An example where a fairy tale helped me

My first child’s birth was a blur. Roughly 12 hours from the first contractions till I held her.

My second’s birth was 3 hours, start-to-finish, with approximately 4-times the intensity of the first one.

Facing my next delivery less than two years after that unpleasant surprise (the labor, not the baby) I felt an understandable measure of anxiety about the impending birth.

Like many Christians I quoted Philippians 4:13 to myself, and focused on the certainty that I could trust God’s provision for every need I may have.  This took care of my rational self, but not my emotional self .

For that part I fell back to the time-tested principles of distraction and deflection when possibilities of fear or discomfort offered their presence.

Then, at some point during this pregnancy I was doing some tale-searching and came across The Princess on the Glass Hill, a story I read years ago but had forgotten the details of.  The part that stuck with me was the Cinderlad enduring each increasingly bone-rattling earthquake with a simple observation.

“Well, if it gets no worse than that, I can manage to stand it.”

And in that simple line I “found my peace.”

The line became a mental summary reconciling my emotional state with reality: See, it *hasn’t* been too much; I’m still here.

Therein is the power of story. Truth that couldn’t bang through the frantic defenses of my fears opened the door with a simple key.  And who but God could have orchestrated the finding of just the right story at just the right time?

Every good and perfect gift is from above, and I pray that someday more of those gifts will be more accessible to hurting children, without the stigma hanging over them of what some people incorrectly think fairy tales mean.

6 thoughts on “An example where a fairy tale helped me

  1. What a smart use of a fairy tale. As I can see that you understand, fairy tales are meant to help us map our emotions. That’s just one of their uses. Have you ever read Spinning Straw into Gold by Joan Gould?

  2. Just catching up after a long week away.

    You are awesome. I love this story you have told here. And I love that fairy tales are a vehicle for lessons. I’ve decided that God can use so many things to help His children. If I’m a book worm, he’ll use a book. If my husband loves movies, maybe something will come there. We have to be open to that.

    Thank you for sharing.

  3. I guess people think “fairy tales” are where all good things happen. You know, the “they lived happily ever after” kind of thing.

    BTW, you listed a bunch of Cinderella stories a while back, we are working our way through the list. Thanks for posting them! I’m also sharing them with another friend who was surprised that “Cinderella” wasn’t just a European tale. Hey, I understand–I was there! Now I’m an ambassador for the Chinese/ Middle Eastern/ Egyptian/ etc. Cinderella.

    (And when I read one of those tales to the boys last week, I edited the ending. . . “And they lived happily ever after, except for the bills and arguments and rough times of life.” (I suppose it could be “despite” not “except for.” It’s all in how one looks at things, isn’t it?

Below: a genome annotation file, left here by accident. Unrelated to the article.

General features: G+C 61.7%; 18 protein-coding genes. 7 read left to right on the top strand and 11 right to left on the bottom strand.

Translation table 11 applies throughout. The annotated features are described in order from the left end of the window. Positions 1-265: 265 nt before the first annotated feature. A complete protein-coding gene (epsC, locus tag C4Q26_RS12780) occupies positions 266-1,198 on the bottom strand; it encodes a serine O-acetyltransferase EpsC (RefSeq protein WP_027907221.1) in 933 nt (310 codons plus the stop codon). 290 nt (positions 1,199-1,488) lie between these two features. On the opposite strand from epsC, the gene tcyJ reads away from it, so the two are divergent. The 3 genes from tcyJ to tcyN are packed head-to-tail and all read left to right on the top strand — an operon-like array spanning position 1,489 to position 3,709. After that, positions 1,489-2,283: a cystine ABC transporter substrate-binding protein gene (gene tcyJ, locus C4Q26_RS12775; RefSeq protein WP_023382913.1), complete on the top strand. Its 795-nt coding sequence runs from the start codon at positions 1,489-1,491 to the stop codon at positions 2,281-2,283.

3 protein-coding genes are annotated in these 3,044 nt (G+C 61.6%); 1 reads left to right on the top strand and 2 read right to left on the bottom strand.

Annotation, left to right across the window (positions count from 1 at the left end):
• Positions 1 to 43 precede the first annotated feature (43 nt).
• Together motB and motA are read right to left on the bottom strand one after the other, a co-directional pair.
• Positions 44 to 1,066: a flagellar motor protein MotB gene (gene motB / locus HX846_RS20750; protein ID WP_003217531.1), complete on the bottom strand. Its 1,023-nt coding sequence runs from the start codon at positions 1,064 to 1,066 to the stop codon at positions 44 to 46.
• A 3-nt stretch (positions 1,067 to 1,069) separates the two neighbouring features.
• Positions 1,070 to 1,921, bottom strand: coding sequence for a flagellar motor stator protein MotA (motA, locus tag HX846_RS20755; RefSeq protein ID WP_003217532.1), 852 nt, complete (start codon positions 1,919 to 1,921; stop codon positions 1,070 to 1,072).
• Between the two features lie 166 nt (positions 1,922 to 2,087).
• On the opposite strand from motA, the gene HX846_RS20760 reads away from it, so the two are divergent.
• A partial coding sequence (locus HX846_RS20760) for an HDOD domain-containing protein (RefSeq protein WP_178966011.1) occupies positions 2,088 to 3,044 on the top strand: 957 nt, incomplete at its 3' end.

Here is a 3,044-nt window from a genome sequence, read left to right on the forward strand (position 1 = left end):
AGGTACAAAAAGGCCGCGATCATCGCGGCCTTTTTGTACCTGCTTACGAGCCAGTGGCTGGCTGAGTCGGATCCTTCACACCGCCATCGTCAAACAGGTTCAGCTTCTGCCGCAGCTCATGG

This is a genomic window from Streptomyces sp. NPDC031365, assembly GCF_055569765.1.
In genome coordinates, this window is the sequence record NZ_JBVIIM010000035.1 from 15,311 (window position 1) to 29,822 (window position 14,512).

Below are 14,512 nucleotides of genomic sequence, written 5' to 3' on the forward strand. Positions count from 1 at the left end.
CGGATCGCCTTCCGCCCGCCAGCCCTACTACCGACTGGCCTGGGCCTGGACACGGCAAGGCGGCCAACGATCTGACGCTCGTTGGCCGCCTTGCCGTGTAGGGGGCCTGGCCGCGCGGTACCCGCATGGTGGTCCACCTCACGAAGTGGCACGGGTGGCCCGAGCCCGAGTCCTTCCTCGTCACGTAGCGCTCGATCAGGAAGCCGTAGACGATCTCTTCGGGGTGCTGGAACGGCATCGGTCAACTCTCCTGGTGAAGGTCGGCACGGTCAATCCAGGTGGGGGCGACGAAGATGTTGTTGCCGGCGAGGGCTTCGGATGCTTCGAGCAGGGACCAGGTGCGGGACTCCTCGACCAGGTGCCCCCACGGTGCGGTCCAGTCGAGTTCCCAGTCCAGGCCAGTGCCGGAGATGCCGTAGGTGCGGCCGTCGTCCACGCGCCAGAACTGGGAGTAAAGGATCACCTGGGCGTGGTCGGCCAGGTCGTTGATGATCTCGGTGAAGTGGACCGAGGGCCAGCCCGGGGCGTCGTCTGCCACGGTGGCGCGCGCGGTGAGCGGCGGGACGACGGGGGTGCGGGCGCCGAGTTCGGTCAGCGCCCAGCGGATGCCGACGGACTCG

4. Katew– I think I’ve heard of it, but no, not read it.

    E– while I agree God can use anything, I still try to be wise about it– after all, even though God can use, say, leprosy, that doesn’t mean I seek it out. ;)

    PM– I’m excited to hear the list has been useful to you. Did you see my post about modifying the tale (Work is not abuse)?

    Speaking of “It’s all in how you look at things,” I think you’ll like my latest post at family news– “The Straight Life.

  5. Thanks, Amy, I think I read “work is not abuse” sometime, but it’s definitely worth the re-read. If one wanted to criticize, fairy tales are full of things to meet that need. But there’s such benefit also!

    And mowing the lawn, it’s a struggle here. I could do it (did it last year) but it took me a whole day. Still, I wish there were something more I could do to lighten the load on my hubby.

    Real life and fairy tales reminds me of the Ramona Quimby book when she gets in trouble for asking (pestering) her teacher about how Mike Mulligan went to the bathroom. (Which is humorous since we just read Mike Mulligan last week!) Books, TV, movies do not contain real life in all its boring glory. But really, do we need to know it all? Maybe we do, to satisfy the Ramona questions. Maybe it is better to just say “they lived happily ever after,” because the boringness of life is assumed.

    Maybe I’d better stop thinking and go get ready for the busy reality of today!!! :)

  6. I finally broke down and read Twilight (I had been resisting, but a good friend whose taste I trust finally convinced me), and I have to admit, the tale was helpful. In much the same way as it helps children to read books with animal characters (Barbara Curtis has written about that) because it helps them take a step back and see someone a step removed deal with the same issues, I think fantasy can be helpful, even to adults. Examining a vampire overcoming the temptation to kill his girlfriend was an encouraging perspective on resisting my own real-life temptations. Ha. So I guess even pop fiction fairy tales have their uses.

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